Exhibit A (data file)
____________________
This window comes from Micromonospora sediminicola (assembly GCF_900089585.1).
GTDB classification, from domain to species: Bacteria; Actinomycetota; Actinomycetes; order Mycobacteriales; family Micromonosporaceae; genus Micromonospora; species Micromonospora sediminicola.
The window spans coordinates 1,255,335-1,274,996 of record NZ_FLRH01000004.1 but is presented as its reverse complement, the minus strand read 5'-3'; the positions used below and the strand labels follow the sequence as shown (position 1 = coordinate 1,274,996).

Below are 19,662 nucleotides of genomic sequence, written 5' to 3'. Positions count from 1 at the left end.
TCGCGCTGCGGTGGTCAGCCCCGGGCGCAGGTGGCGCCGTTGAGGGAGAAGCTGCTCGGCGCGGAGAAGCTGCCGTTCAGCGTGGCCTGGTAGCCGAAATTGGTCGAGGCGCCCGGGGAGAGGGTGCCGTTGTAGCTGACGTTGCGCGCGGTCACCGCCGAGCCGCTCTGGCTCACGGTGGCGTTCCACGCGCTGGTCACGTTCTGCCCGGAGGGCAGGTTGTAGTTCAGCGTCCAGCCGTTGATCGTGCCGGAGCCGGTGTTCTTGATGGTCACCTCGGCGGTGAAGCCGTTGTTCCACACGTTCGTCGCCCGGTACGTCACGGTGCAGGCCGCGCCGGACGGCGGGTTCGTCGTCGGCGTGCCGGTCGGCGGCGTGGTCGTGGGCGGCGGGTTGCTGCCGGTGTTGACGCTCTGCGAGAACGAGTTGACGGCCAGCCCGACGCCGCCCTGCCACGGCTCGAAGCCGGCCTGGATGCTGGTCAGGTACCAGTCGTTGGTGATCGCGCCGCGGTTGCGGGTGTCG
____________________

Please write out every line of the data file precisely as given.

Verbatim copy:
This window comes from Micromonospora sediminicola (assembly GCF_900089585.1).
GTDB classification, from domain to species: Bacteria; Actinomycetota; Actinomycetes; order Mycobacteriales; family Micromonosporaceae; genus Micromonospora; species Micromonospora sediminicola.
The window spans coordinates 1,255,335-1,274,996 of record NZ_FLRH01000004.1 but is presented as its reverse complement, the minus strand read 5'-3'; the positions used below and the strand labels follow the sequence as shown (position 1 = coordinate 1,274,996).

Below are 19,662 nucleotides of genomic sequence, written 5' to 3'. Positions count from 1 at the left end.
TCGCGCTGCGGTGGTCAGCCCCGGGCGCAGGTGGCGCCGTTGAGGGAGAAGCTGCTCGGCGCGGAGAAGCTGCCGTTCAGCGTGGCCTGGTAGCCGAAATTGGTCGAGGCGCCCGGGGAGAGGGTGCCGTTGTAGCTGACGTTGCGCGCGGTCACCGCCGAGCCGCTCTGGCTCACGGTGGCGTTCCACGCGCTGGTCACGTTCTGCCCGGAGGGCAGGTTGTAGTTCAGCGTCCAGCCGTTGATCGTGCCGGAGCCGGTGTTCTTGATGGTCACCTCGGCGGTGAAGCCGTTGTTCCACACGTTCGTCGCCCGGTACGTCACGGTGCAGGCCGCGCCGGACGGCGGGTTCGTCGTCGGCGTGCCGGTCGGCGGCGTGGTCGTGGGCGGCGGGTTGCTGCCGGTGTTGACGCTCTGCGAGAACGAGTTGACGGCCAGCCCGACGCCGCCCTGCCACGGCTCGAAGCCGGCCTGGATGCTGGTCAGGTACCAGTCGTTGGTGATCGCGCCGCGGTTGCGGGTGTCG